Study: Gadgets Are Killing Energy Efficiency Gains Study: Gadgets Are Killing Energy Efficiency Gains

Study: Gadgets Are Killing Energy Efficiency Gains

by Ben Jervey

April 2, 2011


Why do American homes consume as much electricity now as they did three decades ago, despite the massive gains made in energy efficiency over that time?

Over at Fast Company, our old friend Morgan Clendaniel dug up these Energy Information Administration graphics that perfectly illustrate Jevon's paradox, the tendency for all efficiency gains to be offset by higher energy use. Basically, the energy required to keep our appliances, gadgets, and entertainment systems powered has almost perfectly offset efficiency gains in heating. Has anyone out there found a really good solar cellphone charger?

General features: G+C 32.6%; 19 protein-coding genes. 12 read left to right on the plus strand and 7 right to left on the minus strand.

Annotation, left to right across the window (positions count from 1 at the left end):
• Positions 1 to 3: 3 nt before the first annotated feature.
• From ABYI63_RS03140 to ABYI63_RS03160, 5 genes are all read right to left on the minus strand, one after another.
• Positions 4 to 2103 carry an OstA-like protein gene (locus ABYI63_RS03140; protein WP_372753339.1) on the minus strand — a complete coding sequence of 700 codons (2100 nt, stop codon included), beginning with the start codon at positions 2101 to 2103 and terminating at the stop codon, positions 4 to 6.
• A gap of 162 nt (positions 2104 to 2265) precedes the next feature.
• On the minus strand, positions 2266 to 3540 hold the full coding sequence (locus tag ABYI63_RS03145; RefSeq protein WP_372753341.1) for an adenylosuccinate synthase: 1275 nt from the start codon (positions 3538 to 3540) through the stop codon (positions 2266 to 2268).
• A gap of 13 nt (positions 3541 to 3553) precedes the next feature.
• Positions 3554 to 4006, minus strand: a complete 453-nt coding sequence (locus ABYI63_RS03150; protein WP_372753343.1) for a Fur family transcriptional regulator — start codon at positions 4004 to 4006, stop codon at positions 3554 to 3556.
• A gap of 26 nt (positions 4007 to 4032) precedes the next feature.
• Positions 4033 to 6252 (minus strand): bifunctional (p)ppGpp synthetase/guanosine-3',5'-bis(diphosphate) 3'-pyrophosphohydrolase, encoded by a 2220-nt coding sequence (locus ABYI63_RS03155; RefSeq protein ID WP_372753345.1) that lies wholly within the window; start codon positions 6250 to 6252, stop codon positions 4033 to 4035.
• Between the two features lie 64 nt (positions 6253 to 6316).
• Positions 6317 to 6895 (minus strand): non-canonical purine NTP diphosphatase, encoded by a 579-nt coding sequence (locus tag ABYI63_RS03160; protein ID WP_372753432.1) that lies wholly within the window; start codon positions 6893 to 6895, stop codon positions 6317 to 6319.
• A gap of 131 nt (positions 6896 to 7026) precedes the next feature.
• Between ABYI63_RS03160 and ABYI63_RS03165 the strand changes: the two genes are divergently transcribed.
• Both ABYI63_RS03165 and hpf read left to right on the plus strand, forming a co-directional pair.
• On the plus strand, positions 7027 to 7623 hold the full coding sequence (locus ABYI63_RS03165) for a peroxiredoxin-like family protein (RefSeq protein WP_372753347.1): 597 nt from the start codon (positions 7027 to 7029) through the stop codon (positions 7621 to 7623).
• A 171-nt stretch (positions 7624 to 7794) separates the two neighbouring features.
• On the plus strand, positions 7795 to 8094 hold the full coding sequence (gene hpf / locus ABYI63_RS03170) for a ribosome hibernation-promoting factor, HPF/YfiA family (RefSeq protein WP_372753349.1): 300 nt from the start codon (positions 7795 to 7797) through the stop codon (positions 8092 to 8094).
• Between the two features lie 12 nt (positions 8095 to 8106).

Ben Jervey More Info

Ben is a writer and editor covering climate change, energy, and environment, and is currently the Climate and Energy Media Fellow at Vermont Law School. He was the original Environment Editor at GOOD Magazine and his work has appeared regularly in National Geographic News, Grist, DeSmogBlog, and OnEarth. He recently worked with the non-profit Focus the Nation to publish an Energy 101 primer. When living in New York City, he wrote a book, The Big Green Apple, on how to live a lower impact life in the city. A bicycle enthusiast, Ben has ridden across the United States and through much of Europe.
Some recent articles by Ben Jervey:
Join the discussion
Recently on GOOD
Sign up to receive the best of GOOD delivered to your inbox each and every weekday
Study: Gadgets Are Killing Energy Efficiency Gains